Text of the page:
Sep 26, 2012 David Earle rated it really liked it  ·  review of another edition
Write is focused on conquering writer's block, with a heavy focus on the conflict between the logical left brain and the emotional right brain. Basically, Karen Peterson focuses on techniques to convince your right brain to stop sabotaging your efforts to write.

It's an unusual approach to the problem, and Peterson offers some good insights into the reasons a writer might be blocked. You'll probably recognize some excuse you've used not to write before, unless you're totally awesome or something
Jun 22, 2016 Susan rated it it was ok
Shelves: 2016
There are few books that I wanted to like better, and while this one is definitely in that category, it fails so horribly that it's amazing that's it's around at all. I guess that there is some truth in the statement that books are written not to be read, or used, but sold.

First off, her previous and first book, On Procrastination, is far better and follows the same exact format. I'm just about finishing that one up.

Second and the real problem in the book, she is good at analysis but poor on
2016 Popsugar Reading Challenge: A Self-improvement book

I think it is still to be seen how well this book works for me. I'm not exactly sold on the whole idea of writing with my left hand for my right brain and vice versa. I don't think my brain is that separate. I think I mostly faked it.

I think "talking" to my right brain actually does help. I was able to pinpoint my anxiety a couple times. It reminds me a lot cognitive behavior therapy.

A lot of her encouragement felt helpful. The (seemingly)
Oct 30, 2009 Catherine rated it really liked it
This book sat on my shelf for a whole year before I began reading this last month. What a waste of time too. I thought this book was all about writer's block and I didn't believe I ever had writer's block. What I learned while reading this book was I did have writer's block just by a different label. It was a good awakening process.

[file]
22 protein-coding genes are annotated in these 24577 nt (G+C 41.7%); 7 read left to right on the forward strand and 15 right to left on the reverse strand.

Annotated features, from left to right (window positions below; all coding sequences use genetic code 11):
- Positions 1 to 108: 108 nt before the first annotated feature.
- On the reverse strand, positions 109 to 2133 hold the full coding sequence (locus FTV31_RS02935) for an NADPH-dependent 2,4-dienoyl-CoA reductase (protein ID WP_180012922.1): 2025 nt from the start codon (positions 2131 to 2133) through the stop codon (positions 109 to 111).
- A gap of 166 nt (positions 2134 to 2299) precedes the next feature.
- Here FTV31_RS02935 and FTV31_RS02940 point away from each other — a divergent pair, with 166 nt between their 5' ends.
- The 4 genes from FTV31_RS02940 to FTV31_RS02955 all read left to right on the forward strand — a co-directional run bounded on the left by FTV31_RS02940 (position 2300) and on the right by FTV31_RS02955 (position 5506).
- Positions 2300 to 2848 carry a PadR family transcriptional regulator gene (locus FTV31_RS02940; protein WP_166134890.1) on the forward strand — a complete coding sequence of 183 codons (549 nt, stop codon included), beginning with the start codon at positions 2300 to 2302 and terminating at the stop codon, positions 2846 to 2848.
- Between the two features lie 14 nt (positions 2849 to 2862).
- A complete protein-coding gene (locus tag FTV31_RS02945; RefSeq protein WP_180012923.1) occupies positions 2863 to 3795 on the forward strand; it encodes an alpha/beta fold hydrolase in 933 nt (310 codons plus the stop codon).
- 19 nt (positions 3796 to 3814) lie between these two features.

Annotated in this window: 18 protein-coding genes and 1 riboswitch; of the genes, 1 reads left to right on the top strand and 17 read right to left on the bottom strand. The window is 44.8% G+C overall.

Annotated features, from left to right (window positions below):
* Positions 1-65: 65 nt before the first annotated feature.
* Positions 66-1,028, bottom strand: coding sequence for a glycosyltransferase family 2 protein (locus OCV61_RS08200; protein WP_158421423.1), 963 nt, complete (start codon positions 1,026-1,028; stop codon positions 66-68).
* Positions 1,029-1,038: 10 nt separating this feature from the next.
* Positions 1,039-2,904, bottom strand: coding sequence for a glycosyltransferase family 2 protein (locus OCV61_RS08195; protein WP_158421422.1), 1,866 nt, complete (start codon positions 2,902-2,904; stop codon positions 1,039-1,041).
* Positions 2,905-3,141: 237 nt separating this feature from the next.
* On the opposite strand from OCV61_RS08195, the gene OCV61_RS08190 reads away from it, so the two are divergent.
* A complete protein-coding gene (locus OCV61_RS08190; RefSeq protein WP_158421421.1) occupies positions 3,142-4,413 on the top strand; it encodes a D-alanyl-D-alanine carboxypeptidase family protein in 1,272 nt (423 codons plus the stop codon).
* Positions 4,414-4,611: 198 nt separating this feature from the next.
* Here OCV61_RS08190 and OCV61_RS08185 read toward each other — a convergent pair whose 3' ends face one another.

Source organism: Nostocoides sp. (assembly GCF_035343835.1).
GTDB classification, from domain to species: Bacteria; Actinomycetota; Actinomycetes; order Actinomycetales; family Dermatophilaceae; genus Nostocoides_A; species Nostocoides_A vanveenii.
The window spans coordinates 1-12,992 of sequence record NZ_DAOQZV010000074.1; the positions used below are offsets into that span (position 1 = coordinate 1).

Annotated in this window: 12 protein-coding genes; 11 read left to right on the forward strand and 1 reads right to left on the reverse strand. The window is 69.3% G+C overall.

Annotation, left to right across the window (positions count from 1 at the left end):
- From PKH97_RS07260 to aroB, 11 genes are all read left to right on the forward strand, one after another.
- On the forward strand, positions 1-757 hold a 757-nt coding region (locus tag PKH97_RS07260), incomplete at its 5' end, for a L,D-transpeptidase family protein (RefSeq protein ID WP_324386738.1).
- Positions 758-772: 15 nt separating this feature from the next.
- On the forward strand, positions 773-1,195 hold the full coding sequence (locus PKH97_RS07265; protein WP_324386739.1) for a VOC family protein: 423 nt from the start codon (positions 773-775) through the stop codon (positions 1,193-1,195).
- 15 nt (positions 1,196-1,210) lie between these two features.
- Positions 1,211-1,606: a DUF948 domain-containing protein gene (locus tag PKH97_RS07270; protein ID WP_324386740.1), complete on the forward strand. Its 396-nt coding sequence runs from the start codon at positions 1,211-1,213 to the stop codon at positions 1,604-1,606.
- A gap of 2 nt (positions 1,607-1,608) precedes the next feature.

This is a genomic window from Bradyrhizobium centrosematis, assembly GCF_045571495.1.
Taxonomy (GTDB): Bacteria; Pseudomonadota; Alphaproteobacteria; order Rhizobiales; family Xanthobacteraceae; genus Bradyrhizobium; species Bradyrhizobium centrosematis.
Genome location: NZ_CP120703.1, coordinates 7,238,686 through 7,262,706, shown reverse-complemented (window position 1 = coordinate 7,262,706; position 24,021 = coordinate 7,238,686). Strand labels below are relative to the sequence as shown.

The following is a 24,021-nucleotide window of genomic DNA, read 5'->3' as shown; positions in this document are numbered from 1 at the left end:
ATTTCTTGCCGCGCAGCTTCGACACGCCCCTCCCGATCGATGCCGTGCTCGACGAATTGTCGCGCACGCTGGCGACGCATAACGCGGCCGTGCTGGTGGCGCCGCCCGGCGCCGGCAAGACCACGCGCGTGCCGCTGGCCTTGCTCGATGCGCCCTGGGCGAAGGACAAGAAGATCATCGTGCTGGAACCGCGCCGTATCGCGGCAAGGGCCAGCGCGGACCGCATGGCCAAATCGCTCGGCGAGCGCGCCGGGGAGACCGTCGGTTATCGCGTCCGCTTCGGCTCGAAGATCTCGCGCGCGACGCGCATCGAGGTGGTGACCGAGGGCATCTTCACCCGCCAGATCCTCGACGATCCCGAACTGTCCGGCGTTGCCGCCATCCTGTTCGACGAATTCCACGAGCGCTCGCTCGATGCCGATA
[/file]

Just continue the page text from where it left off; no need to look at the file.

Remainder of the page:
The author did go too much into writing with the dominant hand and nondominant hand exercises. I did skip a few of these.

All in all, this book is a must read for anyo
Angelica Gonzales
May 03, 2013 Angelica Gonzales rated it it was ok
The title of the book caught my interest. As I started reading the first two chapters of the book, I felt like “I want to finish it overnight”. But as I go on, I noticed that it was more of brain physiology, the left brain versus the right and dominant hand versus the non dominant. There comes a time that I unintentionally skip the dominant vs. non dominant hand activity. I don’t know if it’s because I am not a writer, just a hopeful one, that’s why I didn't appreciate it that well.
I like the
May 11, 2012 Megan rated it did not like it
The thing about writing books is that one should really take time to research the book before buying it. What is it really about? Will it be helpful? If possible, get your hands on a copy of the book before taking the purchase plunge. These are not things I asked myself, and this is not an action I performed, before I purchased "Write. 10 Days to Overcome Writer's Block. Period." Which is a shame when you consider the fact that I did not buy this book online but in a bookstore. I've consulted th ...more
Jan 21, 2008 Jackie rated it liked it
Recommends it for: Anyone with Writers Block!
An interesting take on the role of right/left sides of the brain in the writing process, and their completely disjointed independence from each other. Lots of actual brain-testing exercises. It's refreshing to hear the author emphasize that you don't need to devote huge chunks of time to writing, but she advocates devoting small, reasonable amounts of time to writing, fit in with the rest of your day. This is something I do already and it was a nice validation.